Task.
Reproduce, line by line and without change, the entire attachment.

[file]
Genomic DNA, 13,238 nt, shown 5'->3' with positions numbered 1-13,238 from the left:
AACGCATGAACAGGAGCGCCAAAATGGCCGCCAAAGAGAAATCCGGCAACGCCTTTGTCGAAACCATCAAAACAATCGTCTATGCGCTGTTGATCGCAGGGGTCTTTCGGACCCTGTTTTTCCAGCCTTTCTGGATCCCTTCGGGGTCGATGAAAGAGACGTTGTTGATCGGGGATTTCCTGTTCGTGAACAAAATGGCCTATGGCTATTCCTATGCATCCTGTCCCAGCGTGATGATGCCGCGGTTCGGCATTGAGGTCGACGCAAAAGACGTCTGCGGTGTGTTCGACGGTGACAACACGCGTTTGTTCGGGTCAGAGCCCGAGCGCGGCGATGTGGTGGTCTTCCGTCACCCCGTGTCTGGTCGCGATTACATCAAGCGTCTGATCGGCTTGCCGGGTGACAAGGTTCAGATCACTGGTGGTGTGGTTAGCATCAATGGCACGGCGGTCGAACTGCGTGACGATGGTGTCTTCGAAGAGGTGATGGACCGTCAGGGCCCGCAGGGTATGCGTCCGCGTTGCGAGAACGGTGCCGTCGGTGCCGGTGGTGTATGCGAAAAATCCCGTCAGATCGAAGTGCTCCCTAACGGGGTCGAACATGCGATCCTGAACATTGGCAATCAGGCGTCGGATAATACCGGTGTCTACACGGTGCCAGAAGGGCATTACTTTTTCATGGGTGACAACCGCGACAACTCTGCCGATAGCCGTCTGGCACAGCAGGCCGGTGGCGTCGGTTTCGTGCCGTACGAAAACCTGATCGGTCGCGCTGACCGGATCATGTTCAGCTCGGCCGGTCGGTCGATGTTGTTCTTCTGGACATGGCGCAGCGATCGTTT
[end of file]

Genomic DNA, 13,238 nt, shown 5'->3' with positions numbered 1-13,238 from the left:
AACGCATGAACAGGAGCGCCAAAATGGCCGCCAAAGAGAAATCCGGCAACGCCTTTGTCGAAACCATCAAAACAATCGTCTATGCGCTGTTGATCGCAGGGGTCTTTCGGACCCTGTTTTTCCAGCCTTTCTGGATCCCTTCGGGGTCGATGAAAGAGACGTTGTTGATCGGGGATTTCCTGTTCGTGAACAAAATGGCCTATGGCTATTCCTATGCATCCTGTCCCAGCGTGATGATGCCGCGGTTCGGCATTGAGGTCGACGCAAAAGACGTCTGCGGTGTGTTCGACGGTGACAACACGCGTTTGTTCGGGTCAGAGCCCGAGCGCGGCGATGTGGTGGTCTTCCGTCACCCCGTGTCTGGTCGCGATTACATCAAGCGTCTGATCGGCTTGCCGGGTGACAAGGTTCAGATCACTGGTGGTGTGGTTAGCATCAATGGCACGGCGGTCGAACTGCGTGACGATGGTGTCTTCGAAGAGGTGATGGACCGTCAGGGCCCGCAGGGTATGCGTCCGCGTTGCGAGAACGGTGCCGTCGGTGCCGGTGGTGTATGCGAAAAATCCCGTCAGATCGAAGTGCTCCCTAACGGGGTCGAACATGCGATCCTGAACATTGGCAATCAGGCGTCGGATAATACCGGTGTCTACACGGTGCCAGAAGGGCATTACTTTTTCATGGGTGACAACCGCGACAACTCTGCCGATAGCCGTCTGGCACAGCAGGCCGGTGGCGTCGGTTTCGTGCCGTACGAAAACCTGATCGGTCGCGCTGACCGGATCATGTTCAGCTCGGCCGGTCGGTCGATGTTGTTCTTCTGGACATGGCGCAGCGATCGTTT